Afterwards, I got a grassy texture to use for the ground plane to replace the brick flooring with something more natural that would make the grass and tree seem like they could have grown there. Things were going well with the assignment of materials until I didn't know where to connect my displacement map. I opened up the Hypershader and, after doing some digging and coming across this solution, I was able to fix my height map into the correct connection and get some more dynamic terrain! It turned out to be pretty similar to ShaderGraph in Unity which helped make the learning process a bit smoother.
I continued to create grass so that the environment didn't feel too empty whilst trying to not go overboard with how many assets were in the scene. I tried to place and scale them strategically to create the illusion that there is lots of grass when in fact, there wasn't that many objects. Some tweaking to the stairs silhouette group and an additional cube for the left wall were done until I finished with this:
Things were starting to come together for the object placement, but I felt that something was needed for the area above the hollow log. It looks a little odd for the grass to suddenly stop and turn into bricks, plus the potted plant is much blurrier than the grass that is nearby, so it looks off.
I found a nice gate asset online but I couldn't reference it as-is like I had done for everything else. The reason was because it had additional geometry that I didn't need, and referencing an asset locks its attributes so it cannot be edited. I brought the gate into the scene manually and deleted the unneeded parts before exporting it as a new asset and referencing this instead:
In the Arnold renderer, the effect was starting to come together:
So for the most part, things were going alright. The most troublesome encounter thus far has been making sense of the hypershade and the aiStandardSurface material connections for plugging in textures. For the most part, I can make an educated guess as to where certain textures should be connected to, but generally I found myself going through online documentation and forums to be certain.
One example is the ground plane. The reason I ended up with 3 is because I wasn't sure how I could control the tiling of my texture to make it less obvious that it was a repeated texture. I came across this video by Game Dev Academy who showed me how to use planar projection mapping to project a texture onto a surface and then control the tiling of it that way, which was very neat!
There was also this video by Josh Antonio which helped me understand how to get my height maps to work and be visible in the renderer by increasing the number of subdivisions within the mesh. It also showed me that the scale value was how I could control the strength of the displacement to get a less smooth surface.
The last confusing thing to plug in for my plane was the ambient occlusion maps, which I had no clue where they needed to go. I found a couple of solutions online, such as one user on the Autodesk forums who suggests connecting them into the aiStandardSurface.advanced.Indirect Diffuse and Indirect Specular connections, and another on Reddit who suggested to use an aiComposit node and changing the blend mode to multiply. In the end, the former suggestion seemed to work best, which is the one I went with (seen in the above hypershade graph).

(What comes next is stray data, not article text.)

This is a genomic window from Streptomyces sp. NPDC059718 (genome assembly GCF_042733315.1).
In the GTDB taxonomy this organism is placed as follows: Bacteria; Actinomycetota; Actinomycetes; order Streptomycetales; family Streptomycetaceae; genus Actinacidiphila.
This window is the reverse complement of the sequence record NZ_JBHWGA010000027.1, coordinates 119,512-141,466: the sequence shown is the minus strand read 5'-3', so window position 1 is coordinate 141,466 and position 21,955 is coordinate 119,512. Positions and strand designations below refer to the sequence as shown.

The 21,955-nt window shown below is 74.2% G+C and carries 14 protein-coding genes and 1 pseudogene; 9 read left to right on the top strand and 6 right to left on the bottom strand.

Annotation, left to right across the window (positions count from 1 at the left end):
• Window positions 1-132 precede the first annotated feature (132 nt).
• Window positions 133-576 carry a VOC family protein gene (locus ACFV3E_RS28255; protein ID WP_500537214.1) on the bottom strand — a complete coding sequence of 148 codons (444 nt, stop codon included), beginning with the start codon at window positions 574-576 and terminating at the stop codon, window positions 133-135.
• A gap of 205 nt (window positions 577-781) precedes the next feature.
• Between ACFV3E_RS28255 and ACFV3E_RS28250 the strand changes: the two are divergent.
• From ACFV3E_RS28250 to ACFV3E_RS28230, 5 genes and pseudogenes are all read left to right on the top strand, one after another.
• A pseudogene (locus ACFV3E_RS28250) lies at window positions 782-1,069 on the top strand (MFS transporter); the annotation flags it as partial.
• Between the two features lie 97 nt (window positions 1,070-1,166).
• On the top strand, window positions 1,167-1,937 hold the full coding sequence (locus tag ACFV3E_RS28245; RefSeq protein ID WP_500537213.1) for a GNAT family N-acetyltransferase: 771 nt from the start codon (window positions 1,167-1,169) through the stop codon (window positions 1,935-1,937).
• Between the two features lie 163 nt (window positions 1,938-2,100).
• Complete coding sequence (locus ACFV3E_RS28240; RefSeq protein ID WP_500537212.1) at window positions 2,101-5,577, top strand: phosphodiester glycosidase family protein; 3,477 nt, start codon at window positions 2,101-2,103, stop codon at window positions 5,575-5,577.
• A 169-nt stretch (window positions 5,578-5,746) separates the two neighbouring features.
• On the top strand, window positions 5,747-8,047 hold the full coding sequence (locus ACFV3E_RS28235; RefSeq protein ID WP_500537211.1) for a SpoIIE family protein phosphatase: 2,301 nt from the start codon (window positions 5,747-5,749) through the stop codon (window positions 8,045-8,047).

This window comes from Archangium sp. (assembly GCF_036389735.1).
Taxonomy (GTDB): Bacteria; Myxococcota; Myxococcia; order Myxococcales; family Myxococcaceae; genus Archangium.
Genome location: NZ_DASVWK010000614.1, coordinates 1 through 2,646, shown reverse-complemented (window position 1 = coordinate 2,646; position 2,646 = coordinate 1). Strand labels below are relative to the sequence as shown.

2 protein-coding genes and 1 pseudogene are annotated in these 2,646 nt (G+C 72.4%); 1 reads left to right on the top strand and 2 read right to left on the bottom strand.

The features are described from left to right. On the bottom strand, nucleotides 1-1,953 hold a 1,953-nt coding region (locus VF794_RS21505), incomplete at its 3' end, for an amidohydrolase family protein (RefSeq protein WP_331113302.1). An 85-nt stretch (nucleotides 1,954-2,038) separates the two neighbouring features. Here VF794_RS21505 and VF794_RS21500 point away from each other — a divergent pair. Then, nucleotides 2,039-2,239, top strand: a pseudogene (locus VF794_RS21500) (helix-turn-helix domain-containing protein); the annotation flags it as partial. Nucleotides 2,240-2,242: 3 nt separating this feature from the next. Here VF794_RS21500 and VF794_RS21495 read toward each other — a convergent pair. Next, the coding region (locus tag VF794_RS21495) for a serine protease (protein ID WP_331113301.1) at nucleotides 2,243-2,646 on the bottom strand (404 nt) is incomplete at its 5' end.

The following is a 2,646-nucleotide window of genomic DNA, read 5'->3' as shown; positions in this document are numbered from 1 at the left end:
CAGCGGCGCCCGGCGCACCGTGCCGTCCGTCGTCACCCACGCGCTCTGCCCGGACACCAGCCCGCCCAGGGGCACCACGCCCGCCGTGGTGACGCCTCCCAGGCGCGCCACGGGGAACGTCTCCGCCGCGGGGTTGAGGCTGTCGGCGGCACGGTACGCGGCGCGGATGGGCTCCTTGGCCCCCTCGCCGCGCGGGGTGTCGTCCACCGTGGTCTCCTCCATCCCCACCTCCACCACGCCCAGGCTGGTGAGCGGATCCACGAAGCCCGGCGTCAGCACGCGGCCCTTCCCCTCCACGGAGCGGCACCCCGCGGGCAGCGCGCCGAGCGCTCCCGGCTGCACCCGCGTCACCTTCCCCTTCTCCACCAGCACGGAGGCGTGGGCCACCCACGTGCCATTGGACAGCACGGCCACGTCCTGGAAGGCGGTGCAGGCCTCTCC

I also encountered some confusion with setting up the materials for my tree, since it came with a few variations of the bark texture but I could only get one of them to show. After talking to the professor about it, we came to the realisation that the intent was that different parts of the tree should have different textures so that it doesn't look the same. This is when I got reminded about being able to select UV shells, which I could then apply a specific material to them to make the thinner branches use the smaller textures, the bigger branches for the bigger textures, and the trunk to use the largest textures. In the following graphs, material 01 is for the thinnest branches, 02 is for the larger branches, and 03 is for the trunk of the tree.
I was also concerned about how the leaves / petals would look in the final render because they appeared to be black for half of them inside the viewport. There were 3 textures for the flowers which eventually led me to think that one of them is supposed to be used as the back surface for the leaf geometry, but I was unable to correctly merge and display them in the end. Fortunately, the renderer doesn't actually show the black backs of petals that are in the scene, so I didn't have to worry too much and could stick with the simple node graph:
Pretty decent progress has been made! Now that I've done a fair few setups for materials, a lot of the common ones (like diffuses and height maps) are becoming more ingrained in my mind as to where they need to be connected to and how they need to be set up. Assets like the hollow log and gate are becoming pretty straightforward to setup, with the occasional curveballs here and there for unique textures, so I have been developing my understanding of the hypershade tool quite nicely. And with materials and textures in general, since I now know how to do the masking silhouette...thing to create depth in my scene!
The tree setup should be in a good spot for when I look to create particles inside of Nuke. A nice tutorial by the Foundry explains it nicely and quickly, although it is from 2013, so I might need to search up some stuff if things are out of date. I'll also be looking to bring in the butterfly asset soon to animate it flying through the log and around the scene using something called a motion path, which will hopefully be done by the time the next post is due!